Page One

City Fines Bring End To Arbor On Acton By RICHARD BRENNNEMAN

Friday June 10, 2005

While many who live near the corner of Acton and Addison streets see it as a neighborhood delight, city officials see it as a code violation. 

And so the homemade framework of metal pipes enclosed in polyvinyl chloride (PVC) that supports the flowering shrubbery that overhangs the sidewalk at 2185 Acton St. is headed for the chop by noon today (Friday). 

“For those of us in the neighborhood, it’s a sad day,” said Bill Trampleasure, who lives a block away. “We’ve really enjoyed it.” 

But for City Code Enforcement Supervisor Gregory Daniel, it’s just the latest chapter in the troubled relations between officialdom and the residents of what some have dubbed “the hippie house.” 

Owner Asa Dodsworth looks and speaks more like a flower child of the sixties than a typical Berkeley homeowner, and the house contains one of the city’s few remaining collectives. 

Residents and volunteers are part of Food Not Bombs, the group which provides fresh, healthy meals for the homeless in People’s Park. 

Thursday morning, two members of the collective were busily chopping up vegetables as a reporter interviewed Dodsworth about his latest run-in with the city. 

“Because the city owns the sidewalk, they issued a citation because they don’t permit any encroachment on the public right of way,” he said. “The city guy who came said he’d been here before, and he called it the ‘hippie house’ and fined me $500.” 

By this week, additional citations had brought the total fines owed to $2,000. 

“2185 Acton has worn out its get-out-of-jail free cards,” Daniel said. “The history of code problems goes back to May 2003.”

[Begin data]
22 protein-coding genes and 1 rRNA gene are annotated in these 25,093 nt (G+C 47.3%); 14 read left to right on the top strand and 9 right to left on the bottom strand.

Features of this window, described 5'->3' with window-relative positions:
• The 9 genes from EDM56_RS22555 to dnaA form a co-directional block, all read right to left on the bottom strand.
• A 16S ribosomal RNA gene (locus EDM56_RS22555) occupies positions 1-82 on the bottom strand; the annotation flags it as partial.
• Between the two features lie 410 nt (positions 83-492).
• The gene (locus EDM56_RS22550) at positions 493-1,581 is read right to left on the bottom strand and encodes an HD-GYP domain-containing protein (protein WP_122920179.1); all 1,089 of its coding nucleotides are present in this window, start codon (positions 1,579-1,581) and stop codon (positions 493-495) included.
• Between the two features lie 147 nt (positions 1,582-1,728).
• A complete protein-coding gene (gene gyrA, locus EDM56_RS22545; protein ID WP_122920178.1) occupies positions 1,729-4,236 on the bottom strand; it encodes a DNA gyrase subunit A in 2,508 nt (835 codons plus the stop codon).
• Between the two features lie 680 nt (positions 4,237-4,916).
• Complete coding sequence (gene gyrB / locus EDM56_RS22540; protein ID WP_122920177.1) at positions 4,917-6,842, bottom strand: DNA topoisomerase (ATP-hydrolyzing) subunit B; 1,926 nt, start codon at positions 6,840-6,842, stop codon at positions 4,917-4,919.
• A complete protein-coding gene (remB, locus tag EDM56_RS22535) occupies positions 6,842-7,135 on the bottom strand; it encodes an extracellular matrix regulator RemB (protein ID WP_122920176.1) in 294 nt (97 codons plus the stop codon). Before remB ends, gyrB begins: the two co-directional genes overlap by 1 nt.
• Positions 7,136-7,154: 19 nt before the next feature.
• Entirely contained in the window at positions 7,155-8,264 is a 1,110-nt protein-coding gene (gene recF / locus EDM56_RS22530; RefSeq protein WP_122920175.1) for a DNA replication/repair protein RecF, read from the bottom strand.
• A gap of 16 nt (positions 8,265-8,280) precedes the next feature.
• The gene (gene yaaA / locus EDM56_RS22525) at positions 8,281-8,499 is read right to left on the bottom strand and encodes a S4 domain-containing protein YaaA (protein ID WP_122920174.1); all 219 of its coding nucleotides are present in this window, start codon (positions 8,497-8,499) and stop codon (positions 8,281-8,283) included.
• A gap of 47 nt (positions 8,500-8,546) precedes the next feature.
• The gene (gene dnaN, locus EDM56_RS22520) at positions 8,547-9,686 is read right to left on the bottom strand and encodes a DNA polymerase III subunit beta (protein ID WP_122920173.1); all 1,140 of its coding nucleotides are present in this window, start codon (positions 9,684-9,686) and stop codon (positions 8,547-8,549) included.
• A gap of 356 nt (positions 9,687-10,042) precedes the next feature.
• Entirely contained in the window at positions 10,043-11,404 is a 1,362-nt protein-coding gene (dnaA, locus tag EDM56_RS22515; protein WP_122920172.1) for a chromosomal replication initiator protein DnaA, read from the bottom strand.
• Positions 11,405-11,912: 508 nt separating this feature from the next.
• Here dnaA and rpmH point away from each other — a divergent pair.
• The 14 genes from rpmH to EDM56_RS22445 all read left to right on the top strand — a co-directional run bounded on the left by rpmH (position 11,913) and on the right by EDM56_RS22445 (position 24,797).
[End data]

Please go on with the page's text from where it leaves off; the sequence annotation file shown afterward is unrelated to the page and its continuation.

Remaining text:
The list of citations reflects the inherent conflicts between counterculture and bureaucracy. 

Among the violations Daniel cited were composting bins in the strip between the sidewalk and street, construction materials piled in the front yard, shopping carts in the front yard, schoolbuses and campers parked on the street and people living in the back of a truck. 

“It’s just wild,” Daniel said. 

One of the offenses involved a truck parked across the sidewalk while volunteers sorted through food for the homeless meals. 

Dodsworth said he sees a certain irony in a complaint coming about a program to feed the city’s homeless. 

“The city recently gave an award to Food Not Bombs, and if the city really wanted to show its appreciation, they’d give us money so we wouldn’t have to rely entirely on private donors,” he said. 

Neighborhood resident Nora Honbo was strolling under the arbor Thursday when Trampleasure asked what she thought about the arbor. 

“I like it,” she said. 

When told that the city had ordered its demise, Honbo asked “Why? If it’s not a danger, why should you have to take it down? The worst thing that can happen is that some leaves could fall on you. Do you have a petition?” 

A petition did exist, but the long list of signatures was no avail when it came to the city codes. 

Daniel said the metal arches violate three separate sections of city code. 

“To me, it’s simple,” he said. “Yes, it’s nice. It’s green. But you can’t go taking over public property. We gave him ample time. It’s not like we just came up and body-slammed the guy.” 

Colorful Tibetan prayer flags adorn the fence next to the arbor, and a small contemplative shrine offers a moment’s psychic retreat from the mundane world. 

Further down the fence is a poster about missing woman, along with a collection of buttons—including one proclaiming that “Bush is the only dope worth shooting.” 

The population at Dodsworth’s house is declining as some members of the collective are moving to a new home on King Street that will house a vegetarian collective. 

“It has been kind of messy,” Dodsworth acknowledged. 

Still, he said he has no plans to abandon his dream of a collective home. 

Meanwhile, faced with the heavy fines he can’t pay, Dodsworth said the arbor is coming down before the city’s noon deadline today.  

“I spent 45 minutes with him yesterday, and I told him that if he took it down we’d work on the penalties,” Daniel said. 

“I talked to Councilmember Darryl Moore and the guy from the city, and they said they’ll drop $1,500 of the fines and help me appeal the other $500 if I take it down. So I will,” Dodsworth said. 

Even though Dodsworth is taking responsibility for the arbor, he acknowledges that he didn’t build it. 

“A guest put up the bracing about a year ago,” he said.